Evaluation of the dynamics of national nutrition program implementation in Ethiopia

Evaluation of the dynamics of national nutrition program implementation in Ethiopia

The Government of Ethiopia developed a National Nutrition Strategy in 2008, followed by a National Nutrition Program. The revised plan of action for nutrition has recently been updated to focus on stunting and multi-sectoral approach and cover the period from September 2012 to August 2015. Both at the global and country level in Ethiopia there is increased awareness that investment in nutrition is key to development of human capital. Ethiopia has made progress in decreasing malnutrition. Between 2000 and 2011, based on DHS data (DHS, 2000; DHS, 2011), stunting decreased from 58 per cent to 44 per cent and during the same period underweight was reduced from 41 per cent to 29 per cent. While progress has been made in improving nutrition, the Government of Ethiopia, with its partners, wants to accelerate the rate of decrease in levels of malnutrition.

The aim of this research is to elicit insights from among key policymakers and stakeholders about how a range of policies and programs get translated from the design phase (on paper) to the implementation phase (in practice) and to assess cross-sector coordination and facilitators and constrains to implementation.

The study is a semi-quantitative study and interviews key informants who are purposefully selected for the information at the federal and regional (Amhara, Oromia, SNNPR, and Tigray) of Ethiopia. The sectors included are: health, agriculture, education, finance and economic development, trade, industry, cooperatives, civil services, women, children and youth affairs, and social protection. Interviewees also include stakeholders from UN agencies, bilateral donors (USAID, DFID, CIDA) and non-governmental bodies (e.g. Save the Children, MI, Alive &Thrive and FANTA 3). A total of 24 interviews were held at the national level and 307 interviews were conducted with the response rate of 93 per cent at the sub-national level. Purposeful sample of four regions, two zones from each region and two woreda from each zone was used. Interviews were conducted from June 2013 to July 2013.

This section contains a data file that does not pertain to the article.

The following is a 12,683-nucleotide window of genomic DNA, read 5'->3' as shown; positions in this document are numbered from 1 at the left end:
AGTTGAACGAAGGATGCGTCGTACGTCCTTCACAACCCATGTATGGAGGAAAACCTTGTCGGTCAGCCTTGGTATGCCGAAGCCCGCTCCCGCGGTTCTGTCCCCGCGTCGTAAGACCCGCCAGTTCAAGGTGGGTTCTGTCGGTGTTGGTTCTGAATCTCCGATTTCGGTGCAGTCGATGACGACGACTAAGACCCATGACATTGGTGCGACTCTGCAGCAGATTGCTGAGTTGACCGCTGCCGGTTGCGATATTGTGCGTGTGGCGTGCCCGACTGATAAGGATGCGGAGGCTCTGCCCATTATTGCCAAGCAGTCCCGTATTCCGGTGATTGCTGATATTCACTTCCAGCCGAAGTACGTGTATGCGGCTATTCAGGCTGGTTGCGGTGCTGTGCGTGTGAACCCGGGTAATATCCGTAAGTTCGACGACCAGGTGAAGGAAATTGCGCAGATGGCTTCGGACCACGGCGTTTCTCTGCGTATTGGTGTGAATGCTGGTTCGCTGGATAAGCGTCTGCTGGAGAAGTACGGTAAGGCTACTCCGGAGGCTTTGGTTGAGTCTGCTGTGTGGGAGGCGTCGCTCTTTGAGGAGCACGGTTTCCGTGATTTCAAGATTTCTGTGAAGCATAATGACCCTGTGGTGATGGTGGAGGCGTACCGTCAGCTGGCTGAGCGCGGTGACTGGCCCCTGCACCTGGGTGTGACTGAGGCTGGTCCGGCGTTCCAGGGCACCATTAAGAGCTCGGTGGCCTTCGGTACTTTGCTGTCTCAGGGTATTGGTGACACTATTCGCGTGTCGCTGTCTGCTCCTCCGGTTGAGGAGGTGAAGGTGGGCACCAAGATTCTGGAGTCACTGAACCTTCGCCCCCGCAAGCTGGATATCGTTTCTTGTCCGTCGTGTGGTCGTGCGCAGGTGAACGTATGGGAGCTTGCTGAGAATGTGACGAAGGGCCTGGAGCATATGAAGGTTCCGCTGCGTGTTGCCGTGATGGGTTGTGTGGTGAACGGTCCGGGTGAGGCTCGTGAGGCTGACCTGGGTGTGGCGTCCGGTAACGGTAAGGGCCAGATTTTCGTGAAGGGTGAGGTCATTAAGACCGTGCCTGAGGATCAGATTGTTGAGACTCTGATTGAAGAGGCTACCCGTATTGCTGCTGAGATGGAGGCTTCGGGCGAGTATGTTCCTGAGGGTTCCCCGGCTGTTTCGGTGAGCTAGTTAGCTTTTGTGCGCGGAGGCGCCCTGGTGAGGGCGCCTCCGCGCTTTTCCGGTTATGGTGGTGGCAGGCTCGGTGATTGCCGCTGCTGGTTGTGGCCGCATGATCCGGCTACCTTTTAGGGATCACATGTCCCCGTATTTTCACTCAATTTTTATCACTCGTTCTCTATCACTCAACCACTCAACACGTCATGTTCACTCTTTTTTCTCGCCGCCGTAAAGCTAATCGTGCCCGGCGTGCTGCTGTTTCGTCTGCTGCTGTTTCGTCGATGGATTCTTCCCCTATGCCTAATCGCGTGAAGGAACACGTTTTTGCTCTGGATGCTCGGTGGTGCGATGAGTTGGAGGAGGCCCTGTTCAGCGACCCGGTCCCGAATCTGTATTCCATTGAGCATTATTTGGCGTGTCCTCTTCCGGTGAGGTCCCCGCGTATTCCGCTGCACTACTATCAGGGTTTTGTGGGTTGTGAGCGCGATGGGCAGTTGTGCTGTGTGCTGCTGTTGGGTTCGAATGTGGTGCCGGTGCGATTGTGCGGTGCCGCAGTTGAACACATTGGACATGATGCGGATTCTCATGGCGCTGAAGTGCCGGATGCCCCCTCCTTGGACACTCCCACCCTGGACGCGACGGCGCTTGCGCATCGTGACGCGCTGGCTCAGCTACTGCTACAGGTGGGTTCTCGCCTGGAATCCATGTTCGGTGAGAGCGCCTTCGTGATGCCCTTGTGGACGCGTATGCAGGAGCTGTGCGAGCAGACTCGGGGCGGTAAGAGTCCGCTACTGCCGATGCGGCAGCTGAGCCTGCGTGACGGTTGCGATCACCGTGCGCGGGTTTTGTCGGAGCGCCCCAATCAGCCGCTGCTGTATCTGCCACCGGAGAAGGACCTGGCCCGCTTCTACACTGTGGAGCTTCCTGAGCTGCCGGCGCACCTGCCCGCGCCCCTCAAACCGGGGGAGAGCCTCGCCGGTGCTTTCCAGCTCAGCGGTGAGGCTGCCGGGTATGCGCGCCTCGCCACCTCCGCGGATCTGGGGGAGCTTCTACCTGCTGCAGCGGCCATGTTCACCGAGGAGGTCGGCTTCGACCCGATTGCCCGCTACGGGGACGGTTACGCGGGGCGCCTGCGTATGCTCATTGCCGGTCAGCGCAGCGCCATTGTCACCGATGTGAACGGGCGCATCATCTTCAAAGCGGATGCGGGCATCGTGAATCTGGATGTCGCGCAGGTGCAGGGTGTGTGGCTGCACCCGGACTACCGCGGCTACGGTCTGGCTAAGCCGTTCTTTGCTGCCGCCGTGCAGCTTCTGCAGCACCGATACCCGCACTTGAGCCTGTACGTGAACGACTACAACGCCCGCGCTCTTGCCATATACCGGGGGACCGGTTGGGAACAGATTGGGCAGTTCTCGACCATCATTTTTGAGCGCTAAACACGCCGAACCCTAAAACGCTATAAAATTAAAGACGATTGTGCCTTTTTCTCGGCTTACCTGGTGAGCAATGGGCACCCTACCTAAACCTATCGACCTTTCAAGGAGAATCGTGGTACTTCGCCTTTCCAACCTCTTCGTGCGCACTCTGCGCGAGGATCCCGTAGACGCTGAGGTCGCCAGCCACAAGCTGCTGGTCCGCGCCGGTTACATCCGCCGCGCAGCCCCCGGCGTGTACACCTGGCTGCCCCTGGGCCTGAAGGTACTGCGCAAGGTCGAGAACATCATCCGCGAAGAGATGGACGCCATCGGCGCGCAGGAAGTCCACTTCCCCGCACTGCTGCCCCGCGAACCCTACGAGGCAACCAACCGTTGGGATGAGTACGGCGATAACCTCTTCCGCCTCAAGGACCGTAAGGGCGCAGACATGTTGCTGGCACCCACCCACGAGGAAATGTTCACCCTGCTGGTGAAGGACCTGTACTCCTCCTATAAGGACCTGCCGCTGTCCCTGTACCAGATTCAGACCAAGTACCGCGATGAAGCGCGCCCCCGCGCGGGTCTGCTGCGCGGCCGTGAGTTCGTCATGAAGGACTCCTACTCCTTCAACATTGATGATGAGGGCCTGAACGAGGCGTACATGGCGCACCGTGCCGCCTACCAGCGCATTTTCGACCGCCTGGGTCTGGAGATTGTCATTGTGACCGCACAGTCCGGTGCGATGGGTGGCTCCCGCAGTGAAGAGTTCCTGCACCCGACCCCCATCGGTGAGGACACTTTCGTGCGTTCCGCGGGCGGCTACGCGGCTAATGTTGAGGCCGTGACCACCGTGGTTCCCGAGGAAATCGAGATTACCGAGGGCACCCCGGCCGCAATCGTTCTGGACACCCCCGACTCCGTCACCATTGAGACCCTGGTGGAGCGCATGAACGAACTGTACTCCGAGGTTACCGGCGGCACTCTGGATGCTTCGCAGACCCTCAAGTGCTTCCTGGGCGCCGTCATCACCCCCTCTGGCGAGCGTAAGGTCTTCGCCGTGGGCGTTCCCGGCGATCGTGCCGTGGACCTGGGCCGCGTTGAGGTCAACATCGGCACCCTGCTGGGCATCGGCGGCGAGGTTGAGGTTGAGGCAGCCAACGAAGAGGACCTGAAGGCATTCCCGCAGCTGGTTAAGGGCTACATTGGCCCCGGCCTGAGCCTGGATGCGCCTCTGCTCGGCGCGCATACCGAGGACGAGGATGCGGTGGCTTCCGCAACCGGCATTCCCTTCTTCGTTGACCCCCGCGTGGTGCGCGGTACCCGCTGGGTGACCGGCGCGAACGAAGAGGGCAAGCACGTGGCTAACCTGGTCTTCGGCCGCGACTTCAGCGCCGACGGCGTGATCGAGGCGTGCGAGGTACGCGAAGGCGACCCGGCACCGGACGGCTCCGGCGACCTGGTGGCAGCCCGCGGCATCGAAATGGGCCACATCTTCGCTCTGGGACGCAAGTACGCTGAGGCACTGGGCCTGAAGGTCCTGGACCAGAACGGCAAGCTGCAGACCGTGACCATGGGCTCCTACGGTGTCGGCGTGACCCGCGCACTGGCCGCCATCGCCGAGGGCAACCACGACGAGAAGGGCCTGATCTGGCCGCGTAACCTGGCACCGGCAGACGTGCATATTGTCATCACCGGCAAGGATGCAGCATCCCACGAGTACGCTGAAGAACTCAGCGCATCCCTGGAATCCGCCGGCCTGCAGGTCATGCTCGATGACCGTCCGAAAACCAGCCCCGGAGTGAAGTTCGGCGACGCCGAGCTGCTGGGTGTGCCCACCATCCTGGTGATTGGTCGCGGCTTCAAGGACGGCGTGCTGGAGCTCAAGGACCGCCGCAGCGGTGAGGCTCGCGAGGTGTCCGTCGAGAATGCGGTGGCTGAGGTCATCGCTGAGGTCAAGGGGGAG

The study finds that there is a general consensus at the national level that three problems account for the major portion of poor nutritional status in Ethiopia; these include food insecurity, acute malnutrition and micro nutrient deficiencies.

The following recommendations are proposed by the study:

  • coordination: in the office of the prime minister
  • maintaining the high level of enthusiasm
  • awareness creation at all levels
  • capacity building
  • establishing monitoring and evaluation system
  • nutrition focal person at all sectors level